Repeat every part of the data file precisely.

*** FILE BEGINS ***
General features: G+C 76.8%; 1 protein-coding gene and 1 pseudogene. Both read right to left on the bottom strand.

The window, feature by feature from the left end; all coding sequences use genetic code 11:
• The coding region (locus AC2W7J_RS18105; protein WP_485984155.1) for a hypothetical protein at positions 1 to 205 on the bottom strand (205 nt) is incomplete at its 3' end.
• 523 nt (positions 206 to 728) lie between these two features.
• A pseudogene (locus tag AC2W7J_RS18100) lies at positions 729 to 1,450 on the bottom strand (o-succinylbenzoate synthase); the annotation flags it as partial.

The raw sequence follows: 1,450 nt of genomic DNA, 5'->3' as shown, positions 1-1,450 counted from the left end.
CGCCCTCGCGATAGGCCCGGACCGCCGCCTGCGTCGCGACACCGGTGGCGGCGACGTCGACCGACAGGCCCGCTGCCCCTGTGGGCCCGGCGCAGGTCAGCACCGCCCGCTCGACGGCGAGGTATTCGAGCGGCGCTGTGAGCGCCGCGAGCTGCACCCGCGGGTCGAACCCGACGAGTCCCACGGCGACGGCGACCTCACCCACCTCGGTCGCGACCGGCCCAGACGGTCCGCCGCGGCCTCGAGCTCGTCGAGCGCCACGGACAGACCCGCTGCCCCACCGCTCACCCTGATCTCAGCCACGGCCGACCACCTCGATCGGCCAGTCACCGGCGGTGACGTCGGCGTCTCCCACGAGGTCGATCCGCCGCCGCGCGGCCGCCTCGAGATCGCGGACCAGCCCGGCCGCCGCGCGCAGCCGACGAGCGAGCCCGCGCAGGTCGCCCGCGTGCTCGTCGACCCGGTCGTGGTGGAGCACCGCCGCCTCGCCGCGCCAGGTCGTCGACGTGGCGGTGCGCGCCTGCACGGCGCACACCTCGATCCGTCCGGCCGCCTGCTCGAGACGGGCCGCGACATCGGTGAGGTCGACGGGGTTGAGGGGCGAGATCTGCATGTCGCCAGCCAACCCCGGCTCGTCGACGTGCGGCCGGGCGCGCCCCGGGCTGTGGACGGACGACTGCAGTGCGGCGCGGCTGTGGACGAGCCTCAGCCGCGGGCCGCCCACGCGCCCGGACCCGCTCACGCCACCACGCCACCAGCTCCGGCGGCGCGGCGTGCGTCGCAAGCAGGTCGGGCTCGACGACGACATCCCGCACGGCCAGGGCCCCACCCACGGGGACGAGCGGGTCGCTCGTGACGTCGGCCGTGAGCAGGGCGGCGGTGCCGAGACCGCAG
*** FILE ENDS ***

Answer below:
General features: G+C 76.8%; 1 protein-coding gene and 1 pseudogene. Both read right to left on the bottom strand.

The window, feature by feature from the left end; all coding sequences use genetic code 11:
• The coding region (locus AC2W7J_RS18105; protein WP_485984155.1) for a hypothetical protein at positions 1 to 205 on the bottom strand (205 nt) is incomplete at its 3' end.
• 523 nt (positions 206 to 728) lie between these two features.
• A pseudogene (locus tag AC2W7J_RS18100) lies at positions 729 to 1,450 on the bottom strand (o-succinylbenzoate synthase); the annotation flags it as partial.

The raw sequence follows: 1,450 nt of genomic DNA, 5'->3' as shown, positions 1-1,450 counted from the left end.
CGCCCTCGCGATAGGCCCGGACCGCCGCCTGCGTCGCGACACCGGTGGCGGCGACGTCGACCGACAGGCCCGCTGCCCCTGTGGGCCCGGCGCAGGTCAGCACCGCCCGCTCGACGGCGAGGTATTCGAGCGGCGCTGTGAGCGCCGCGAGCTGCACCCGCGGGTCGAACCCGACGAGTCCCACGGCGACGGCGACCTCACCCACCTCGGTCGCGACCGGCCCAGACGGTCCGCCGCGGCCTCGAGCTCGTCGAGCGCCACGGACAGACCCGCTGCCCCACCGCTCACCCTGATCTCAGCCACGGCCGACCACCTCGATCGGCCAGTCACCGGCGGTGACGTCGGCGTCTCCCACGAGGTCGATCCGCCGCCGCGCGGCCGCCTCGAGATCGCGGACCAGCCCGGCCGCCGCGCGCAGCCGACGAGCGAGCCCGCGCAGGTCGCCCGCGTGCTCGTCGACCCGGTCGTGGTGGAGCACCGCCGCCTCGCCGCGCCAGGTCGTCGACGTGGCGGTGCGCGCCTGCACGGCGCACACCTCGATCCGTCCGGCCGCCTGCTCGAGACGGGCCGCGACATCGGTGAGGTCGACGGGGTTGAGGGGCGAGATCTGCATGTCGCCAGCCAACCCCGGCTCGTCGACGTGCGGCCGGGCGCGCCCCGGGCTGTGGACGGACGACTGCAGTGCGGCGCGGCTGTGGACGAGCCTCAGCCGCGGGCCGCCCACGCGCCCGGACCCGCTCACGCCACCACGCCACCAGCTCCGGCGGCGCGGCGTGCGTCGCAAGCAGGTCGGGCTCGACGACGACATCCCGCACGGCCAGGGCCCCACCCACGGGGACGAGCGGGTCGCTCGTGACGTCGGCCGTGAGCAGGGCGGCGGTGCCGAGACCGCAG